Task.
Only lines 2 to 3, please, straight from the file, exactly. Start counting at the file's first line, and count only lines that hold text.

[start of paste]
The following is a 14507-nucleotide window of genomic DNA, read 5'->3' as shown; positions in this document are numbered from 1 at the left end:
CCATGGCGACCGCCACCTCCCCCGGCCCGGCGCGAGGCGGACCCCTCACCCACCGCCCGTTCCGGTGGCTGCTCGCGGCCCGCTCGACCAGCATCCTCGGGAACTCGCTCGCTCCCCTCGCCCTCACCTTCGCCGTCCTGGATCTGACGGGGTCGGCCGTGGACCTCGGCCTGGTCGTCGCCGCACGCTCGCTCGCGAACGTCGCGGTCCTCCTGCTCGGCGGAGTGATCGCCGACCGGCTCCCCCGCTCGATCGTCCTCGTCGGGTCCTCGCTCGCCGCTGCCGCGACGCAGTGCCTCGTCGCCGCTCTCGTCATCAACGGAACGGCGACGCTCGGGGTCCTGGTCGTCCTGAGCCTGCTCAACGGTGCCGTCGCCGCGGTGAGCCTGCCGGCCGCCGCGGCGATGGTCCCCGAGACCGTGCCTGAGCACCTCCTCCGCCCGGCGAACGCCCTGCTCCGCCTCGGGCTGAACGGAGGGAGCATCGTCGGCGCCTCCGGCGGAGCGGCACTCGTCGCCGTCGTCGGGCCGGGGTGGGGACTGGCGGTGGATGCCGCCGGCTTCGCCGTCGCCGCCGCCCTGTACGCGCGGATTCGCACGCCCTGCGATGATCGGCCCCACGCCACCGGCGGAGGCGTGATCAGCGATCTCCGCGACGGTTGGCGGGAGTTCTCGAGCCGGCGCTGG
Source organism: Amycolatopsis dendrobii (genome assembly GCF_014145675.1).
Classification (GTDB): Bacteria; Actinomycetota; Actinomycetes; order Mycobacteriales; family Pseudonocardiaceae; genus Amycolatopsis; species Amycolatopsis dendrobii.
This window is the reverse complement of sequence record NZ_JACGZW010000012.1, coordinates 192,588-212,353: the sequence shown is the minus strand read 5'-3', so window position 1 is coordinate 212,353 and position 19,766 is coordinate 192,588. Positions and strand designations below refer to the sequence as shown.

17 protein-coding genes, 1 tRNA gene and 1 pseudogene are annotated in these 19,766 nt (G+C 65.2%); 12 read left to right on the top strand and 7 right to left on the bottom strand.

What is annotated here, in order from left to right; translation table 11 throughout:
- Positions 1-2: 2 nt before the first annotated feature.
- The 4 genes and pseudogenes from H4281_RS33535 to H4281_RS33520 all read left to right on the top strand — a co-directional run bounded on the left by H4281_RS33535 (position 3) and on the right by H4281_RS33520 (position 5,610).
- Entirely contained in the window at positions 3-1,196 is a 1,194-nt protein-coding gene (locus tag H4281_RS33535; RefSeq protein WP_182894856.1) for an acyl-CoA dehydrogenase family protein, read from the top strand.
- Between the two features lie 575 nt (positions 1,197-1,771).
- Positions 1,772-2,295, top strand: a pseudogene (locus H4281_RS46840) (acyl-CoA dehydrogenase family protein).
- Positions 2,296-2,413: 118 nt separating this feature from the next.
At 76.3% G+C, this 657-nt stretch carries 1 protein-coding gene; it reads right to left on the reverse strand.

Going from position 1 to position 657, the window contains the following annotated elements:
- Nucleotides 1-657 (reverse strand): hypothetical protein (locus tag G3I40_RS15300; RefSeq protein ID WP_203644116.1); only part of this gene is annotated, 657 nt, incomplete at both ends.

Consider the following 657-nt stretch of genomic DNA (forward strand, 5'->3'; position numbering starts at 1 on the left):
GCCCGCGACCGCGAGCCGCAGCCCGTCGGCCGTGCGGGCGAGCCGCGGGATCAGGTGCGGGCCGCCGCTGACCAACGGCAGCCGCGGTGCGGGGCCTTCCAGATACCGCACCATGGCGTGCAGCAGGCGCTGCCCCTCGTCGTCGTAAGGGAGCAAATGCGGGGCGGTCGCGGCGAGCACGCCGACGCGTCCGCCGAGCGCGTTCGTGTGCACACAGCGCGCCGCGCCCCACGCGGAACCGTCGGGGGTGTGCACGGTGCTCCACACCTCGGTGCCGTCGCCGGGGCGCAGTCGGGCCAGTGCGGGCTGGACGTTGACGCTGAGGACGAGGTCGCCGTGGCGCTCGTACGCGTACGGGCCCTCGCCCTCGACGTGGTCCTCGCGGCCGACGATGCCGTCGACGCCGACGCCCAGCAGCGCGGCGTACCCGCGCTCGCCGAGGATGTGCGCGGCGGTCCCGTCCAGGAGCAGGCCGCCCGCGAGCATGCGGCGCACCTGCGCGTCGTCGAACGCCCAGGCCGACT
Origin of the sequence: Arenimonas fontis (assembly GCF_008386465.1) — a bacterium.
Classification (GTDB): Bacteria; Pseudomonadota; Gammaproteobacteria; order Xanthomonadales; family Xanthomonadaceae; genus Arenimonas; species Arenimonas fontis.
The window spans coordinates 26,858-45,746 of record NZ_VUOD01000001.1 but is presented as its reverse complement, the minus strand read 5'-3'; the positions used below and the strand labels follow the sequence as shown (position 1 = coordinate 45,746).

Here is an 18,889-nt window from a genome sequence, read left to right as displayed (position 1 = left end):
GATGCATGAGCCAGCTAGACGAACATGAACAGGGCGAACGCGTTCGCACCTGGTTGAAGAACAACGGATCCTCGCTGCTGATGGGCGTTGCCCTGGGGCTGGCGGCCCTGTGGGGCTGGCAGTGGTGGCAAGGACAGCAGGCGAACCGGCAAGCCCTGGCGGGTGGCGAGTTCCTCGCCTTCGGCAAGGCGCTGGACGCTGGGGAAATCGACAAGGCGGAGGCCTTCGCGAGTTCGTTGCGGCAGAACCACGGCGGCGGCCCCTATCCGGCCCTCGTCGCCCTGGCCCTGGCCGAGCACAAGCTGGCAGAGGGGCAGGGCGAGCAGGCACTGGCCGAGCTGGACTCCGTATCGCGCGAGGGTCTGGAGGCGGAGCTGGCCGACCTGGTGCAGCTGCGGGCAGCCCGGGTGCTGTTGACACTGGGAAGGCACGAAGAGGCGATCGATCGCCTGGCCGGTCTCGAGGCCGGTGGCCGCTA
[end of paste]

CCATGGCGACCGCCACCTCCCCCGGCCCGGCGCGAGGCGGACCCCTCACCCACCGCCCGTTCCGGTGGCTGCTCGCGGCCCGCTCGACCAGCATCCTCGGGAACTCGCTCGCTCCCCTCGCCCTCACCTTCGCCGTCCTGGATCTGACGGGGTCGGCCGTGGACCTCGGCCTGGTCGTCGCCGCACGCTCGCTCGCGAACGTCGCGGTCCTCCTGCTCGGCGGAGTGATCGCCGACCGGCTCCCCCGCTCGATCGTCCTCGTCGGGTCCTCGCTCGCCGCTGCCGCGACGCAGTGCCTCGTCGCCGCTCTCGTCATCAACGGAACGGCGACGCTCGGGGTCCTGGTCGTCCTGAGCCTGCTCAACGGTGCCGTCGCCGCGGTGAGCCTGCCGGCCGCCGCGGCGATGGTCCCCGAGACCGTGCCTGAGCACCTCCTCCGCCCGGCGAACGCCCTGCTCCGCCTCGGGCTGAACGGAGGGAGCATCGTCGGCGCCTCCGGCGGAGCGGCACTCGTCGCCGTCGTCGGGCCGGGGTGGGGACTGGCGGTGGATGCCGCCGGCTTCGCCGTCGCCGCCGCCCTGTACGCGCGGATTCGCACGCCCTGCGATGATCGGCCCCACGCCACCGGCGGAGGCGTGATCAGCGATCTCCGCGACGGTTGGCGGGAGTTCTCGAGCCGGCGCTGG
Source organism: Amycolatopsis dendrobii (genome assembly GCF_014145675.1).